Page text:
Having grown up with reduce, reuse, recycle campaigns (Tweety’s Global Patrol circa 1990), recycling is part of my daily routine. In fact, I’ve even spent time at a Japanese university lab where aluminum foil is thrown out separately from plastic wrap and gloves.
But how well is metal being recycled, and are we doing enough?
I recently read a paper in Science by Barbara K. Reck and Thomas E. Graedel, both of Yale University’s Centre for Industrial Ecology, School of Forestry and Environmental Studies, reviewing the current state of metal recycling. They offer some great insight on what’s been achieved and how metal recycling can be improved.
How much is going on?
This figure summarizes which elements have been recycled and their approximate recycling rates.
You can see only about half of the elements in the periodic are ever recycled. Of the ones that are recycled, base metals such as iron, copper, zinc have decently high recycling rates—around 50% and higher. But the remainder of the elements are rarely recycled. These elements are typically used in very precise technological purposes such as high-strength magnets, thin-film solar cells, computer chips, etc.
is that the elements highly mixed and technologically or economically challenging to recover.
What are the trends?
Certain metals have high overall recycling rates because they are used in large quantities in applications that make it easy to identify individual metals (think: steel beams, copper wiring). Metals used in large quantities such as steel, aluminum, copper, zinc, lead, nickel are straightforward to remelt and recycled the most (>50%) because of economies of scale.
Specialty metals such as indium and other rare earth elements used in jet engines, solar cells, or consumer electronics are generally used in small amounts so recycling is unfavorable economically. Another reason there’s limited recycling of elements used for precise technological purposes is because these elements are highly mixed, making them technologically or economically challenging to recover. However, metals used in small amounts but have high economic value such as precious metals like gold or platinum provide large incentives for recycling are have high recycling rates (60% Au, 50%Pt). There’s also a move towards replacing scarce metals with common metals, such as substituting indium tin oxide in LCDs with aluminum-doped zinc oxides.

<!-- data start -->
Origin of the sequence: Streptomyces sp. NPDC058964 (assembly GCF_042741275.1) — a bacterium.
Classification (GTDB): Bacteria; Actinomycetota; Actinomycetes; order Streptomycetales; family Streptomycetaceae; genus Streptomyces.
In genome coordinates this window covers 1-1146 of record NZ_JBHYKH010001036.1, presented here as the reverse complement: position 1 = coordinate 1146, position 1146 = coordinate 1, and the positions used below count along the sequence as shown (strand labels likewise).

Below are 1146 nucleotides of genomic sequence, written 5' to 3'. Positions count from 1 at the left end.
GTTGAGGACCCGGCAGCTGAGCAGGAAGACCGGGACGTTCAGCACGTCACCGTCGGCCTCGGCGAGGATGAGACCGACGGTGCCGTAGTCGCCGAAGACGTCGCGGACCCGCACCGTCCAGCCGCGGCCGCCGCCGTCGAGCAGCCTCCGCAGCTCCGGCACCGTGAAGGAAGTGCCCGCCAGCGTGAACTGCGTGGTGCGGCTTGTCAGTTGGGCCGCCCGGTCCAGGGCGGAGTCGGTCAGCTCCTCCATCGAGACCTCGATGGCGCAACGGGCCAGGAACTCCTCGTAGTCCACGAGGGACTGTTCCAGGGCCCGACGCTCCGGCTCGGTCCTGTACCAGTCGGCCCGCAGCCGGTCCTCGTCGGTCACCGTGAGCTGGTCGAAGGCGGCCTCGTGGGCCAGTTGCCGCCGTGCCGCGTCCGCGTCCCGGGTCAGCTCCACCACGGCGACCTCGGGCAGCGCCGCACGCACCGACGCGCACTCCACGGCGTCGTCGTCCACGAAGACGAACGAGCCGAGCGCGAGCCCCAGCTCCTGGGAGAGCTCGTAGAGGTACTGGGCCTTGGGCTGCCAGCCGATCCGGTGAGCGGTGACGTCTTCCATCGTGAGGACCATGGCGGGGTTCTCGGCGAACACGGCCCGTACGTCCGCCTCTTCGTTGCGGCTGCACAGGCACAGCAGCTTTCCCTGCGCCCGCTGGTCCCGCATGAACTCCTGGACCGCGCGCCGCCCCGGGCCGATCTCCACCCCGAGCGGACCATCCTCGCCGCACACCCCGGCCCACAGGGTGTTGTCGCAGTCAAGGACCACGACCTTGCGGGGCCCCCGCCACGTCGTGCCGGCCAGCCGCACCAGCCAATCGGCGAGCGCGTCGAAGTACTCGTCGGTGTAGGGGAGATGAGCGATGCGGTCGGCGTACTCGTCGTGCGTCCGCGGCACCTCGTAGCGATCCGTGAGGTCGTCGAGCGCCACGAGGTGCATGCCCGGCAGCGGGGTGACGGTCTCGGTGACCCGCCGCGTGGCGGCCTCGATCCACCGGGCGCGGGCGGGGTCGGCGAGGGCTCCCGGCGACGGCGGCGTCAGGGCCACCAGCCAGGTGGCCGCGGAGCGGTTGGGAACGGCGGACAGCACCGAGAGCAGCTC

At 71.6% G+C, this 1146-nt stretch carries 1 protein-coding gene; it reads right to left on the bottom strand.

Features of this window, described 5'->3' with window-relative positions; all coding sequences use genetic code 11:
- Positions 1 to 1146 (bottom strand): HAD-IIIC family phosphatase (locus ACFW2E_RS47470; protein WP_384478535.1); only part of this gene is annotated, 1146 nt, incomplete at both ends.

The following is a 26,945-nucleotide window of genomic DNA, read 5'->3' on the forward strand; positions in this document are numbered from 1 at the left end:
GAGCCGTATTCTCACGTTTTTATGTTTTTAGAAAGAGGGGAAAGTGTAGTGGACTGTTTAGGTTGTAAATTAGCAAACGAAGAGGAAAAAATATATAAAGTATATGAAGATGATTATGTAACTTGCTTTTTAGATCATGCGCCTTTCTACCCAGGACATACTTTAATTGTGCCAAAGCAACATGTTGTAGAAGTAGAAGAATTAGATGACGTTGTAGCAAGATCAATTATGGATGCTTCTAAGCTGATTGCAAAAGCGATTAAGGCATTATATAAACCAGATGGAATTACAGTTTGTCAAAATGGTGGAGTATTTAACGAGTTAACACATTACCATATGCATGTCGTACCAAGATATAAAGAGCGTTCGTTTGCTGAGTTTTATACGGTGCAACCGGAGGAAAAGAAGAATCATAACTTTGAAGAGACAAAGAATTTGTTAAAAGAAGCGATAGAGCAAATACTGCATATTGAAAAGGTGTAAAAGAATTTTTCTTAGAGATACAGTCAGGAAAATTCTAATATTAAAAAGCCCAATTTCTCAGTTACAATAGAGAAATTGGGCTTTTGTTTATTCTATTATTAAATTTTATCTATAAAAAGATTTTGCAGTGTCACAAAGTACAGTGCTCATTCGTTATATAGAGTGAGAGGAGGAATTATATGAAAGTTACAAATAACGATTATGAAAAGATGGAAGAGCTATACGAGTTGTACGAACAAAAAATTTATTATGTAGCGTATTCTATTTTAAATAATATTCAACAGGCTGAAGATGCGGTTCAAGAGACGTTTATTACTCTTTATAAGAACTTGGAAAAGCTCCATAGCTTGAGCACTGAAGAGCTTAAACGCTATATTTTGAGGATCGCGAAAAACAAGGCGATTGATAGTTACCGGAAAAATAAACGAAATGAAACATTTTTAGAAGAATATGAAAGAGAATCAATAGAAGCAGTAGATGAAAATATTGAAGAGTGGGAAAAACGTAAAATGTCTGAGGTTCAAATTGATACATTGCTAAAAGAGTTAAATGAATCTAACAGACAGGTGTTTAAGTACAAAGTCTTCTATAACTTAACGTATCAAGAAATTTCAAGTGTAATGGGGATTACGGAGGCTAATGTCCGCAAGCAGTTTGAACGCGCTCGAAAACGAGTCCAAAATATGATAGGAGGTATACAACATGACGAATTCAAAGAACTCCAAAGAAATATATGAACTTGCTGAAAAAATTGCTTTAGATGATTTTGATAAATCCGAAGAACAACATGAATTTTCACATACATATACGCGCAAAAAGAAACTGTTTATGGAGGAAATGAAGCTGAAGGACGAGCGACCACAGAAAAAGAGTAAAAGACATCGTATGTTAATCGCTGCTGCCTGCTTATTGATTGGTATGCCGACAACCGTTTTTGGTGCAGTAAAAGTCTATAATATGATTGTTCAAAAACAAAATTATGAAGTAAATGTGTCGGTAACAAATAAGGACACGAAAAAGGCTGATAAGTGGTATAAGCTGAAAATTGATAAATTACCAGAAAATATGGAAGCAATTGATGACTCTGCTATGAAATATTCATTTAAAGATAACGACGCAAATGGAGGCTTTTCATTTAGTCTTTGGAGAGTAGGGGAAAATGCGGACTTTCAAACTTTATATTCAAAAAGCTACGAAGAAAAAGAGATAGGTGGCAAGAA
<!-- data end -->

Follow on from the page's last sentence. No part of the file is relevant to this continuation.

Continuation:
What are the limitations?
Metals can be recycled infinitely in principle; however, recycling rates are limited by social behavior, product design, recycling technologies, and the thermodynamics of metal separation.
Of these limitations, the thermodynamics of metals cannot be altered. Thermodynamics describe the tendency of metals to stay in certain form, and determines the amount of work required to separate a mixture of materials. Metals with similar thermodynamic behaviours are very energy-intensive or difficult/practically impossible to separate individually. This is common problem, as most metals are used in combinations as alloys and/or reprocessed as mixtures. Sometimes it’s possible to separate elements in the slag or gas phase, but they often can’t be separated in the metal phase, leading to problems later on. For example, aluminum alloys containing manganese are used for only 5% of all aluminum applications (e.g.heat exchangers in vehicles) . However manganese cannot be separated from aluminum during recycling, and this aluminum alloy would be inappropriate for the majority of aluminum applications. So aluminum alloys containing manganese would have be recycled separately from other aluminum alloys.